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market prices, they would raise substantially more money and/or incur substantially less dilution on

average. Given Google’s stated goals, their IPO provides a natural benchmark for the performance of our

prediction markets: we can compare the difference between Google’s IPO valuation and the post-IPO

market valuation to the difference between the prediction market forecast and the post-IPO market


Though Google’s auction process was used to gauge interest from potential shareholders and,

with sufficient confirmation, used to generate binding orders for shares, it was not, strictly speaking, a

direct auction of shares. For example, Google and its underwriters retained the right to reject bids they

found manipulative or disruptive at their sole discretion without notifying bidders who submitted these

bids. Moreover, the prospectus clearly states that the IPO price need not be the auction clearing price.

Page 38 of the amended S-1 filing on August 13, 2004 (the day the auction began) states (emphasis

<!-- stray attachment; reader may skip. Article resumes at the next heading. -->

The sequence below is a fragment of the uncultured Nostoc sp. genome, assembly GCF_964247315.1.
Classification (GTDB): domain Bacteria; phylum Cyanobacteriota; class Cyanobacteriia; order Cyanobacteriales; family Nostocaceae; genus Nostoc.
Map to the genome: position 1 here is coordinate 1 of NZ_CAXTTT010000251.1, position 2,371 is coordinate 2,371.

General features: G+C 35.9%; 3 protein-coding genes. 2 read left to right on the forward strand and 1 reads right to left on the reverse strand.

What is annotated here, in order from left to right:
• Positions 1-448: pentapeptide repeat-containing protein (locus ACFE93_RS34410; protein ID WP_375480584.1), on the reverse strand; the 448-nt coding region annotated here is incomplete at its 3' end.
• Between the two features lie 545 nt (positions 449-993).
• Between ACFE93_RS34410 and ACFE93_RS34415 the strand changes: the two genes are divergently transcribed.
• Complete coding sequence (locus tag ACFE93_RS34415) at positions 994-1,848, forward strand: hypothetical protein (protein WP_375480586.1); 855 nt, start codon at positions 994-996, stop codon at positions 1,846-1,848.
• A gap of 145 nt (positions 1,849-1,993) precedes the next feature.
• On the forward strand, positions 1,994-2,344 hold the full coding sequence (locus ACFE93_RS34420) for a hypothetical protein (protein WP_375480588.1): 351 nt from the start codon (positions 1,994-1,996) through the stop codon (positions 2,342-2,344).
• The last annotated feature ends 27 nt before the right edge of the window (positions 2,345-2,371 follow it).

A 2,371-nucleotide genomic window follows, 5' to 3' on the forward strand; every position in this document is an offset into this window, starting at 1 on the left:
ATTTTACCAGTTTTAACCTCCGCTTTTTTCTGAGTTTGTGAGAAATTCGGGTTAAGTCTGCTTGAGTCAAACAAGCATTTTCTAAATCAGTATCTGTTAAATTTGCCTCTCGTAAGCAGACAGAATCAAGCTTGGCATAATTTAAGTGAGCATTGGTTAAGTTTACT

The initial public offering price will be determined by us and our underwriters after the auction closes. We intend to use the auction clearing price to determine the initial public offering price and, therefore, to set an initial public offering price that is equal to the clearing price. However, we and our underwriters have discretion to set the initial public offering price below the auction clearing price.

As a result, the IPO price could fall below the actual auction market clearing price. This

possibility required a potential allocation mechanism in which bidders would not receive the full number

of shares for which they bid. Two allocation mechanisms were described in the prospectus, with the

decision about which would be used left to management discretion. Because the auction order book and

clearing prices have not been made public (in accordance with prospectus rules), we do not know

precisely how much “discretion” was exercised and how far the IPO price was set below the auction

market clearing price. Nor do we know exactly how close the auction market clearing price may have

been to eventual trading prices. 12 However, we can estimate Google’s demand curve using information


We note that another possible reason for using the auction mechanism is to decrease underwriting fees. According to Google’s final prospectus, underwriting discounts and commissions accounted for $2.3839 of the $85 offer price. Thus, fees were 2.8% of the offer price. Only one IPO in Chen and Ritter’s (2000) data set on fees in IPOs approaches Google’s size. The fees on this $1.3 billion IPO were 2.97%. The next two largest


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